When the voice in your head exclaims: "Why am I doing this?!"
from our Sunday reading series - a weekly blog post (subscribe here)
I recently answered a question for London-based business coach for creatives Deborah Henry-Pollard’s monthly interview ‘Take Five’ series: “What piece of advice do you wish you had been given at the beginning of your career?”
As recently or long ago as that might have been for you, it’s fascinating, and potentially useful, to ponder. And who knows, you might be able to take your own advice and apply it again today.
My answer was along the lines of every single job, project and the like being a great learning experience. When I landed in England in year 2000, there was enough savings in the bank account to last three months. Determined to stay, the solution was a retail management job in the natural foods industry. After a year of long and knackering shifts that blurred into one another, I awoke one day and questioned what on earth I was doing, for I was supposed to be pursuing a career in the arts! (I had managed to squeeze in modelling for a figurative painter who was studying under Lucian Freud.)
Although I didn’t see any value in the laborious work at the time, I was later grateful for the experience. It’s where I learned about handling challenging customer situations with grace, navigating British social rules, recruiting staff, managing teams of people and much, much more.
Subsequently working for small independent galleries, in which the owners had appalling management skills – or even a complete lack thereof – made me grateful to have learned about business from a different sector. As the months and years passed, I found myself calling on the multiplicity of skills acquired.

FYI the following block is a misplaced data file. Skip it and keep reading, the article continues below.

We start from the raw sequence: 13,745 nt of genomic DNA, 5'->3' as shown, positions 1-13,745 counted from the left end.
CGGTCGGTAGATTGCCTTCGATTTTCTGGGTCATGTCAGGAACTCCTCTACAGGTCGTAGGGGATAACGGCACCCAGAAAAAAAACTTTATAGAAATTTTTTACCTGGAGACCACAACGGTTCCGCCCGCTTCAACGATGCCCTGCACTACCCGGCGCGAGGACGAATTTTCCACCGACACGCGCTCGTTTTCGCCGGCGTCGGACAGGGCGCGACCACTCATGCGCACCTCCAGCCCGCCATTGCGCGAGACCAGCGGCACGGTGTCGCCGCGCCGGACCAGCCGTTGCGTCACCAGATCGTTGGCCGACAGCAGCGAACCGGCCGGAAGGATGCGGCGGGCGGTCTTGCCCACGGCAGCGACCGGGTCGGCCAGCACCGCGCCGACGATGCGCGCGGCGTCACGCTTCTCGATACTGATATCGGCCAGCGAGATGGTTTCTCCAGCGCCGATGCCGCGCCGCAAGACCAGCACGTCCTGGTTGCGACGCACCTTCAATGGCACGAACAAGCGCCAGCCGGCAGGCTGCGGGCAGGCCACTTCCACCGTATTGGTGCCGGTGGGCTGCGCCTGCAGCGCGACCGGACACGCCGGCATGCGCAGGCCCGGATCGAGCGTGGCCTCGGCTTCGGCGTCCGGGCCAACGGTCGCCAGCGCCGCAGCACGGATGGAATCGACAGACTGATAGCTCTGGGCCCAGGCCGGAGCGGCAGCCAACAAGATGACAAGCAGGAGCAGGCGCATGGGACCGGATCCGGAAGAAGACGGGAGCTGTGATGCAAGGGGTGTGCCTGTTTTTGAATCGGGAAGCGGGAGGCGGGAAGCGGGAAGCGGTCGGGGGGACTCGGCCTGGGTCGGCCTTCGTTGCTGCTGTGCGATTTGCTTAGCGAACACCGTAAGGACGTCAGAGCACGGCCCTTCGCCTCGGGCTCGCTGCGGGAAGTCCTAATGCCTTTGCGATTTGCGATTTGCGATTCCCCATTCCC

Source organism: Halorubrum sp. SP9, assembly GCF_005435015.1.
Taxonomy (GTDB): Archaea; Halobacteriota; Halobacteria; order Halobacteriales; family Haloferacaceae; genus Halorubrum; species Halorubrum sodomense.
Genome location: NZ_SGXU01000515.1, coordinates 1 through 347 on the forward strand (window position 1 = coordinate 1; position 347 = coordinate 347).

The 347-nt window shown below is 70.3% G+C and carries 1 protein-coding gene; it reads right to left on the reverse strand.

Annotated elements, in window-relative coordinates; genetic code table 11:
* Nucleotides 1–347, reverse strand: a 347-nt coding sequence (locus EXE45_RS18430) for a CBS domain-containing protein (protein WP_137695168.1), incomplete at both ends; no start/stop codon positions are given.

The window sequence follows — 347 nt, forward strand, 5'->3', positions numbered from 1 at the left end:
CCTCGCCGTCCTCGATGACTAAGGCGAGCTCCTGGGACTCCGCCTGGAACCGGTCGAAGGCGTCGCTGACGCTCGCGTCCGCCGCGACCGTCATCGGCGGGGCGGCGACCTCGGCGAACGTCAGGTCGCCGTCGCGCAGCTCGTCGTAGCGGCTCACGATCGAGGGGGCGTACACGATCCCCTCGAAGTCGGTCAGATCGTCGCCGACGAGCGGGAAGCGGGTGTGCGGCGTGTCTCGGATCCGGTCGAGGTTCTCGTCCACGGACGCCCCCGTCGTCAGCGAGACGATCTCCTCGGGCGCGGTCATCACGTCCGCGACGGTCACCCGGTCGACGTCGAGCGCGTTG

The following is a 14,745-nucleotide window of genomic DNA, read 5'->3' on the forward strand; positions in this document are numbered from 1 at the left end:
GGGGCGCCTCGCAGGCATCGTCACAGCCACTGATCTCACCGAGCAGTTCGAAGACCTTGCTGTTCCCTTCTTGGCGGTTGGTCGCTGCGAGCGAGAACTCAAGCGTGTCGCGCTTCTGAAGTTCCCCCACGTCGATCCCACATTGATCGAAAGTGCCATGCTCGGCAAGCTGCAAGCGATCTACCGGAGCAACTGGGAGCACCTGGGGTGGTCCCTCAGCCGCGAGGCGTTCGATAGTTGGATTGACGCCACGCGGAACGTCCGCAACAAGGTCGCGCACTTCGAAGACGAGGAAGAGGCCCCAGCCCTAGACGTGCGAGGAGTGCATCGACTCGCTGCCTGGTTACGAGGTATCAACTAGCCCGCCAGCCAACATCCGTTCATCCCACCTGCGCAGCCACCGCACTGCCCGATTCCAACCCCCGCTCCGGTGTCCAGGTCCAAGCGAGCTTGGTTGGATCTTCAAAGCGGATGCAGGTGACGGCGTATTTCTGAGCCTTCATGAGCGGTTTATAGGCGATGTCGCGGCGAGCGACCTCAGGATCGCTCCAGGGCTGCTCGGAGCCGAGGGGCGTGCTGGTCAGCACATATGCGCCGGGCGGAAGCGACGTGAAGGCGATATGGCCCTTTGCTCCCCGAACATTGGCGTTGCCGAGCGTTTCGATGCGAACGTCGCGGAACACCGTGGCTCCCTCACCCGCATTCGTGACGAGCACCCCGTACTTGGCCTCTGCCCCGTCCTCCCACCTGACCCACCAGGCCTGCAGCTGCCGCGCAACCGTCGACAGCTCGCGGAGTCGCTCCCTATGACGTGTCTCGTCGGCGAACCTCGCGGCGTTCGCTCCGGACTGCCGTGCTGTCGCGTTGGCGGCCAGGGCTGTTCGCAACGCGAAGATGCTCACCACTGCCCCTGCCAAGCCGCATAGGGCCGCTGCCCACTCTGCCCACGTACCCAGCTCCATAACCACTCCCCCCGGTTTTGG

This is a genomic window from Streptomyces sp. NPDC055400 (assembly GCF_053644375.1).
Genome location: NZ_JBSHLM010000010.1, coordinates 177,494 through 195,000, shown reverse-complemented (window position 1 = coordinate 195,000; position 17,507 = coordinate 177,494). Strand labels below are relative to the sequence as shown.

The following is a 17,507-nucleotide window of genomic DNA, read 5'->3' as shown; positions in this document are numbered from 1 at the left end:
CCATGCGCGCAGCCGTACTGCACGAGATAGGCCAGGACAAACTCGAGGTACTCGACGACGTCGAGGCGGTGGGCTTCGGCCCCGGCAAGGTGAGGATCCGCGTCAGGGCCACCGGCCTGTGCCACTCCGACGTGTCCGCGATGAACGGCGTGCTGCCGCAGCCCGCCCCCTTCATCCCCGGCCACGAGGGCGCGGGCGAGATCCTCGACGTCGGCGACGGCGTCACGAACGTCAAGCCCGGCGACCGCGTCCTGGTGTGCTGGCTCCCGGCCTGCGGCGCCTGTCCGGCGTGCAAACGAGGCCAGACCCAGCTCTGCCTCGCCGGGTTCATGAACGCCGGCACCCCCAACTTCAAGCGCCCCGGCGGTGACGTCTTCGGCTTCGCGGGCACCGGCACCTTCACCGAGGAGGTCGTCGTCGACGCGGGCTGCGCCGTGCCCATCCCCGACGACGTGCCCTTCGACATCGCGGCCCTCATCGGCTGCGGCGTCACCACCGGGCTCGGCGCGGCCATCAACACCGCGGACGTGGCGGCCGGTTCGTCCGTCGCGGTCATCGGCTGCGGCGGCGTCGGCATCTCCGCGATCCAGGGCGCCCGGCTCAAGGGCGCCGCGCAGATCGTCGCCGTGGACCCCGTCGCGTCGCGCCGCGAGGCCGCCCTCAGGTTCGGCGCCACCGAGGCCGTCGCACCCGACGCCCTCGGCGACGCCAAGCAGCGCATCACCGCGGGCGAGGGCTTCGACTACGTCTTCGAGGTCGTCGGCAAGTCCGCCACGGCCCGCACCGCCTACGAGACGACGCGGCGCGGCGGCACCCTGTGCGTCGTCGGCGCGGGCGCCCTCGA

As stark a contrast such early jobs might seem to your career many years down the road, there are still occurrences that provide useful perspective. You might be working the bar at your own event or operating the door and asking yourself, “Why am I doing this?!” The temptation is to think that you shouldn’t be doing such a task, that you ought to be mingling with guests. While that’s fair enough, sometimes you need to pitch in and get it done (trust me, I know). So rather than wasting your energy wanting to do something else, go back to that piece of advice given to someone starting their career. In short, consider how it’s a useful experience.
For example, when working the bar, you might notice what could be improved with the setup. You could be reminded of what’s important in engagement with visitors that might be included in training or preparing your team (even teams of assistants or freelancers). Or it might simply be a reminder of what bloody hard work it is, reminding you to give bar staff credit where due!
Looking at the hula dancer and surfer dude in today’s photograph, I wonder what they can learn that could be implemented later in their careers? Her acute understanding of body language could be useful in confidently holding herself in an ‘open’ position while talking with prospective clients. His ability to overcome fear could be helpful in facing up to difficult situations.
Whatever your stage of career, catch that little voice in your head that’s asking you why on earth are you spending time doing X. Think instead about what you can learn from it, and be grateful for the experience
Keen to share your own thoughts on this post? Share your own insight below - and provide a link to your own website / blog if you fancy.
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